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Am J Kidney Dis. 1997 Aug;30(2):287-90.

Elimination study of silver in a hemodialyzed burn patient treated with silver sulfadiazine cream.

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Department of Medicine, Showa University Fujigaoka Hospital, Aoba-ku, Yokohama, Japan.


Silver sulfadiazine (SSD) cream is a potent agent for the treatment of burns. In a patient with end-stage renal disease, we observed a marked elevation in serum silver concentration in the course of 2 weeks of SSD cream therapy (200 g/d). Serum concentration of silver reached a maximum of 291 ng/mL in association with a rapid deterioration of mental status. SSD therapy was discontinued, and hemodialysis, hemofiltration, or plasma exchange was continually performed. Four months later, the patient died. At autopsy, profoundly elevated levels of silver were found in brain tissues of this patient (617.3, 823.7 ng/g wet tissue weight in the cerebrum and cerebellum, respectively). To determine the most efficient therapy to remove silver from serum, we compared hemodialysis (HD), hemofiltration (HF), and plasma exchange (PE). Both plasma exchange and hemofiltration were effective in decreasing serum silver, and their effects were additive. By contrast, HD was ineffective in reducing serum silver. This case illustrates that, on SSD cream therapy, burn patients with disturbed renal function are at risk of accumulating silver in serum and tissue to the level that may cause neuralgic decompensation. Removal of serum silver can best be effected by PE, particularly when combined with HF. In contrast, HD per se does not appear efficacious. None of these blood purification modalities improves deterioration of neurological status potentially attributable to silver deposition in brain tissues.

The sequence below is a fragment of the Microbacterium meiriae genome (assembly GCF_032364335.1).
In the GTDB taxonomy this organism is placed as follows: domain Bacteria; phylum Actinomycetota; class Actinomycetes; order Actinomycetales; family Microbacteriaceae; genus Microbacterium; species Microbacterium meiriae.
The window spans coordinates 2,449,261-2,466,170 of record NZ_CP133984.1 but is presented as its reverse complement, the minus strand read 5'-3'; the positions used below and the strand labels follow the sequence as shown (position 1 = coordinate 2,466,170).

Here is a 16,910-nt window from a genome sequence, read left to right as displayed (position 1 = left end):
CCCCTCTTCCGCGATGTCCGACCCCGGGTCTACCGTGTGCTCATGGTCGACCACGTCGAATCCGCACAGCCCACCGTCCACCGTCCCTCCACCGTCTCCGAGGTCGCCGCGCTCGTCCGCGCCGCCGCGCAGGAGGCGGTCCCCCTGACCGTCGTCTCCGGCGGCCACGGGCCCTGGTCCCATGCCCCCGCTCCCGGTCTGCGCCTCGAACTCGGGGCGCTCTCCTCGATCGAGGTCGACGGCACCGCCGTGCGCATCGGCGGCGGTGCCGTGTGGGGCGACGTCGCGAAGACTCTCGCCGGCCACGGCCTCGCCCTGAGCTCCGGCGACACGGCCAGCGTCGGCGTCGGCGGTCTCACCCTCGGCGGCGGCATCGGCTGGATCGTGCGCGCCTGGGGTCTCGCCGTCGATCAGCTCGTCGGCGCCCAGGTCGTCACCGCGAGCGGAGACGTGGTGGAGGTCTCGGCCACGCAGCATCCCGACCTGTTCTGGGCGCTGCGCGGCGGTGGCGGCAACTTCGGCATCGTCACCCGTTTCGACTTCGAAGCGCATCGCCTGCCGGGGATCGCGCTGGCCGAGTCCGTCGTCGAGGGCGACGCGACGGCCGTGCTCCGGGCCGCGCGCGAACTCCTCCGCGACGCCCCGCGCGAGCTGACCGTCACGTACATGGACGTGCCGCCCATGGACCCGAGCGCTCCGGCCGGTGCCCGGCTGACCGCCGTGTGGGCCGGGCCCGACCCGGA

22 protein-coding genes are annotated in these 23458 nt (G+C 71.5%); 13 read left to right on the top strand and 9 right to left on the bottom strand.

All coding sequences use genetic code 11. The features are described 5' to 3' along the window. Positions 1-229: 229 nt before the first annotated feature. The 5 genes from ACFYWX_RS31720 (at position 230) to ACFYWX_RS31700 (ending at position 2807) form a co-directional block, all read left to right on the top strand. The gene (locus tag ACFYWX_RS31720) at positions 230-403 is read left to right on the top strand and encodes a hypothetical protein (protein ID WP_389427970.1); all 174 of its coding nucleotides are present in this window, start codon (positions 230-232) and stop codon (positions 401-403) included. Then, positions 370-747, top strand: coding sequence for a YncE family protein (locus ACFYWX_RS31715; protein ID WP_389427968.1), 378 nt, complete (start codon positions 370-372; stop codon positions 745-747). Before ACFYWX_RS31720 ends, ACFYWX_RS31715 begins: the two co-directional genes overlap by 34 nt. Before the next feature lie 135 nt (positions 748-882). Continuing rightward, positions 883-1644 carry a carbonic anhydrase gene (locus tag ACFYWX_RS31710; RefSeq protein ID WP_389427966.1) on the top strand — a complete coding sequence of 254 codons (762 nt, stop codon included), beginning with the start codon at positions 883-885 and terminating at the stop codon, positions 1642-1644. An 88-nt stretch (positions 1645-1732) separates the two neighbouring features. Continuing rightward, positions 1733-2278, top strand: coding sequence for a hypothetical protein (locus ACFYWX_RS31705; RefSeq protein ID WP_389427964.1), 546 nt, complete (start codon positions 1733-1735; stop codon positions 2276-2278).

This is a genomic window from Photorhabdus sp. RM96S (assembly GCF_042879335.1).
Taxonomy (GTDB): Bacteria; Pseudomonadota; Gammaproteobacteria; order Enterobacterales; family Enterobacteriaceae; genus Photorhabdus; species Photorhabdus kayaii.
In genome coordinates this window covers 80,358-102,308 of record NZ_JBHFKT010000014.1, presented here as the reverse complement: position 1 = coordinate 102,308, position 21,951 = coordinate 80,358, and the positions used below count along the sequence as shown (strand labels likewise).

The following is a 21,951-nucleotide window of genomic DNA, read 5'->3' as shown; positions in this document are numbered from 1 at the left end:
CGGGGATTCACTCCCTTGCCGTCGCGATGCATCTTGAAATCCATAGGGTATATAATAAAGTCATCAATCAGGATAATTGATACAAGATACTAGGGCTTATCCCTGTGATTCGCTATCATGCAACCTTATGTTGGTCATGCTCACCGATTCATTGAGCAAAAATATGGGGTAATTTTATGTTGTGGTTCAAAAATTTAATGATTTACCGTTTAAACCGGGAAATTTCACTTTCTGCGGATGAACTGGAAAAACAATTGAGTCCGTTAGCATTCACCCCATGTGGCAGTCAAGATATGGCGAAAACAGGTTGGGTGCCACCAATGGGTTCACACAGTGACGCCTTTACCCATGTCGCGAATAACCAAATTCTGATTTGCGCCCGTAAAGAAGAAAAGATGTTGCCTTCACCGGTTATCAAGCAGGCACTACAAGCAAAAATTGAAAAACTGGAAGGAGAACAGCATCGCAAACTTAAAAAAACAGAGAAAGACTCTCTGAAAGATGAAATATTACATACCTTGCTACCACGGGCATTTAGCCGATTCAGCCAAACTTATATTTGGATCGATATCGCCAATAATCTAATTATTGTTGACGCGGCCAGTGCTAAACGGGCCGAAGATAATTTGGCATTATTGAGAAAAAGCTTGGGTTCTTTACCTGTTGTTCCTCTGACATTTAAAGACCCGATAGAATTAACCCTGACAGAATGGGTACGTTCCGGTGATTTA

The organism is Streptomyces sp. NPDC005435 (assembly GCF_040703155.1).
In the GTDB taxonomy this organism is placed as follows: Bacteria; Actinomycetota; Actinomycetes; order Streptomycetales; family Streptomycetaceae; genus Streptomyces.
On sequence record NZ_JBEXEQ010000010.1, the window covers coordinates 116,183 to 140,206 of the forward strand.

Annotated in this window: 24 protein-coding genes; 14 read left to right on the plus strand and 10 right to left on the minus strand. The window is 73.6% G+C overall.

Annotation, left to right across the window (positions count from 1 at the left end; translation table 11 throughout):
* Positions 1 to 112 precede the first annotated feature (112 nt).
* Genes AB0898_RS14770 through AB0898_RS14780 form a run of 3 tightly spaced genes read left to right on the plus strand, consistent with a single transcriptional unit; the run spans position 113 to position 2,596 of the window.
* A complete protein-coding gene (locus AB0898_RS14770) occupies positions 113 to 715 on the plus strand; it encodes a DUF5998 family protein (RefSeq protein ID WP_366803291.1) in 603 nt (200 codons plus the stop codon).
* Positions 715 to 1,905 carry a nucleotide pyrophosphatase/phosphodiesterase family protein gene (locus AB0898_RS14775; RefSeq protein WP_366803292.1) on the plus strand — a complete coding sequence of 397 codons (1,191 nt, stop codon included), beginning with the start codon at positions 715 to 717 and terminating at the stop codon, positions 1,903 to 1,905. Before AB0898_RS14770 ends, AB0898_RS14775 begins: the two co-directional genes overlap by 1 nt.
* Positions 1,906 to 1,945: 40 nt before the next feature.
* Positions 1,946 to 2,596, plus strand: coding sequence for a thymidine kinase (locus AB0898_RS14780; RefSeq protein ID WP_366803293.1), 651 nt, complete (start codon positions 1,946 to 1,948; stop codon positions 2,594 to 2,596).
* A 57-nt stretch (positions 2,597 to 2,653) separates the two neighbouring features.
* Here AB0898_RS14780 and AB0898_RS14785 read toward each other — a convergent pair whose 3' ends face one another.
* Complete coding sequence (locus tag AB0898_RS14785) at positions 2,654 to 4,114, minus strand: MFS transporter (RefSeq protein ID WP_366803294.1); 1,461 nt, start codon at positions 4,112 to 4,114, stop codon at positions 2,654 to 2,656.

[Indexed for MEDLINE]

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